Maranatha

maranatha

The storm woke me up.

That- and my 2 year old, startled awake from the rumbling thunder and continuous lighting. I shuffled in to his room, barely coherent myself, and helped him to the bathroom. Soon, I carried him back to bed, his tiny arms wrapped around my neck. After tucking him back in, kisses and hushes, I headed back to my own room, but found myself pausing in the hallway.

The light flashing in from the tall living room windows cast a strobe-like effect on everything. The rain was pouring, hitting the roof hard, without mercy. Thoughts of the day’s events- the two brutal civilian shootings by police- were caught up in my head and my heart. I prayed.

Lord Jesus, come! Come soon! This world is so broken. The people don’t understand that they are being played, by the enemy of their souls, like desperate puppets. Their hearts are dark. They cry out- WE cry out- for justice to be served and instead, we receive another slap on the face.

The tears welled up within me, the heaviness of yet another pair of lives lost crushed my heart. The rain was sad and angry and everything that I was feeling, washing over the house.

As I went back to bed, I thought about the scriptures urging the people of God to mourn with those that mourn, to contend for those that are unjustly abused, to be a voice for the voiceless. To remain humble and hopeful, despite the antagonistic rhetoric thrown at us everyday. To pray for our enemies. To wash the feet of sinners. To lay down our own lives (our very lives!) for our neighbor, whomever that might be.

The truth is this: this earth will not be made whole until Jesus comes back. It is his work to complete. But that yearning for a new earth and a new mankind is deep in our hearts for a reason. (Here is a secret: we get to participate!) It will happen, but it hasn’t happened yet.

In the meantime, as we wait and pray and lend a hand and go to court and protest and vote and make a meal and cry and wash feet and give a hug and love, we are called to continually point toward the world to come. Toward the One who brings the essence of it to our hearts even now. We are that city on a hill, a beacon of hope shining to everything around it, but Jesus is the very light. He is the One that radiates from us.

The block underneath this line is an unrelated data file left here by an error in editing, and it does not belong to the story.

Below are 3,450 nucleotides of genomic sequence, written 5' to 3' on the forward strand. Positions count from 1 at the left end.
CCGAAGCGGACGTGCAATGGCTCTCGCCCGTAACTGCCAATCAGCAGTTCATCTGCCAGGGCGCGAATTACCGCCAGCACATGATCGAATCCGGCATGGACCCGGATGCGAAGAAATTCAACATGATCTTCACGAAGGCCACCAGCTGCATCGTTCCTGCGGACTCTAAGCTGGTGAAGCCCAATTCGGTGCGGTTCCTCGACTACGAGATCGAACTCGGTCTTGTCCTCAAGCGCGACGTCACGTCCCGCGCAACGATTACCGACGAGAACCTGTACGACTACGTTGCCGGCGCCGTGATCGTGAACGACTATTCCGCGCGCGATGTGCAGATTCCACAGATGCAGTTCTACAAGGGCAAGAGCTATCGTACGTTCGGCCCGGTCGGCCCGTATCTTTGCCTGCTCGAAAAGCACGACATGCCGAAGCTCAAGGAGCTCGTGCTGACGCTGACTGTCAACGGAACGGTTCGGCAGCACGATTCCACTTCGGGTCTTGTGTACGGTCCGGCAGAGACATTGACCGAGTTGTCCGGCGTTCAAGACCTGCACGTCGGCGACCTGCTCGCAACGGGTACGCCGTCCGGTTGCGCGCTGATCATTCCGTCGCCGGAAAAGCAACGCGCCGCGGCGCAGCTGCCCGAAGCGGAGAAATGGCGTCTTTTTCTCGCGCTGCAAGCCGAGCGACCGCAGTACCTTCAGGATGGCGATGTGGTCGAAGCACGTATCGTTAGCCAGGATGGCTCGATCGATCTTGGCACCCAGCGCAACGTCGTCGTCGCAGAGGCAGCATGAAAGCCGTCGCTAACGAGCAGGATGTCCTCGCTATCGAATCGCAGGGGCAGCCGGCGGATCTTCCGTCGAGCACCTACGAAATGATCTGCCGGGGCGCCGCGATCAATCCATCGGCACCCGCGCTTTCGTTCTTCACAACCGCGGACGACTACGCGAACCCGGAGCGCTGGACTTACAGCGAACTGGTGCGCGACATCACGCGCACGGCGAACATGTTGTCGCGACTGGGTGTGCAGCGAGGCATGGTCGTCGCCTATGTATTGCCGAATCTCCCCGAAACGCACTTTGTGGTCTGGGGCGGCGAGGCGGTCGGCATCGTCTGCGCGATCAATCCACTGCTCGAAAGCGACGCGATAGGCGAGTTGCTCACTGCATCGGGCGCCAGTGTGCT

We are the house, but he is the warmth and the light within. We are the vessel, but he is the water, quenching the thirsty. We are to participate, but he is the hope. Maranatha.

“Then I saw a new heaven and a new earth, for the first heaven and the first earth had passed away, and the sea no longer existed. I also saw the Holy City, new Jerusalem, coming down out of heaven from God, prepared like a bride adorned for her husband. Then I heard a loud voice from the throne:

Look! God’s dwelling is with humanity,
and He will live with them.
They will be His people,
and God Himself will be with them
and be their God.
He will wipe away every tear from their eyes.
Death will no longer exist;
grief, crying, and pain will exist no longer,
because the previous things have passed away.

Then the One seated on the throne said, “Look! I am making everything new.” He also said, “Write, because these words are faithful and true.” And He said to me, “It is done! I am the Alpha and the Omega, the Beginning and the End. I will give water as a gift to the thirsty from the spring of life.”

(Rev. 21:1-6)

2 thoughts on “Maranatha

  1. I stumbled on your blog via Instagram (your post showed up on my “explore” page). And THEN I realized…we’ve met! I’m Charlie’s mom and Sarah (your SIL) is his nanny. Anyway. I was blessed by this writing. I was doing the same thing the night of this big storm–tucking my boy to sleep and then weeping and asking why. This summer has been brutal, but your words brought me some comfort. Thank you for sharing.

    Like

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